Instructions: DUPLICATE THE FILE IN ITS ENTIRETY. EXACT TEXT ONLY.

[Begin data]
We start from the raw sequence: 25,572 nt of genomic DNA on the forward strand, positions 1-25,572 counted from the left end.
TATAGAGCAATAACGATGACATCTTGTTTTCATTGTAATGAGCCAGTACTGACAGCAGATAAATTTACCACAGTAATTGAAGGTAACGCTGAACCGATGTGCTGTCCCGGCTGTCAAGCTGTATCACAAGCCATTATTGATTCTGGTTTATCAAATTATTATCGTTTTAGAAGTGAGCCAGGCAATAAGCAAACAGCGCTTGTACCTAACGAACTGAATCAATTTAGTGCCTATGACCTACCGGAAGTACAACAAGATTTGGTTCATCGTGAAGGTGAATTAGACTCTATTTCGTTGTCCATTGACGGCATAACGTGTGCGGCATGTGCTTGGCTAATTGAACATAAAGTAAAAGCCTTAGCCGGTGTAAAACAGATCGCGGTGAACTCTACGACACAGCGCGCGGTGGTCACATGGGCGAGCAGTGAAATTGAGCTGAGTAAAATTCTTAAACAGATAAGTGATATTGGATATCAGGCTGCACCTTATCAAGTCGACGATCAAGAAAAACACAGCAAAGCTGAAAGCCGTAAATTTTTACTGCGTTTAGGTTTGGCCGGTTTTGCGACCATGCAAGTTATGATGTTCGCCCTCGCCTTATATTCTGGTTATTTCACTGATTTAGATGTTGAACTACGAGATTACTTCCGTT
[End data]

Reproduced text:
We start from the raw sequence: 25,572 nt of genomic DNA on the forward strand, positions 1-25,572 counted from the left end.
TATAGAGCAATAACGATGACATCTTGTTTTCATTGTAATGAGCCAGTACTGACAGCAGATAAATTTACCACAGTAATTGAAGGTAACGCTGAACCGATGTGCTGTCCCGGCTGTCAAGCTGTATCACAAGCCATTATTGATTCTGGTTTATCAAATTATTATCGTTTTAGAAGTGAGCCAGGCAATAAGCAAACAGCGCTTGTACCTAACGAACTGAATCAATTTAGTGCCTATGACCTACCGGAAGTACAACAAGATTTGGTTCATCGTGAAGGTGAATTAGACTCTATTTCGTTGTCCATTGACGGCATAACGTGTGCGGCATGTGCTTGGCTAATTGAACATAAAGTAAAAGCCTTAGCCGGTGTAAAACAGATCGCGGTGAACTCTACGACACAGCGCGCGGTGGTCACATGGGCGAGCAGTGAAATTGAGCTGAGTAAAATTCTTAAACAGATAAGTGATATTGGATATCAGGCTGCACCTTATCAAGTCGACGATCAAGAAAAACACAGCAAAGCTGAAAGCCGTAAATTTTTACTGCGTTTAGGTTTGGCCGGTTTTGCGACCATGCAAGTTATGATGTTCGCCCTCGCCTTATATTCTGGTTATTTCACTGATTTAGATGTTGAACTACGAGATTACTTCCGTT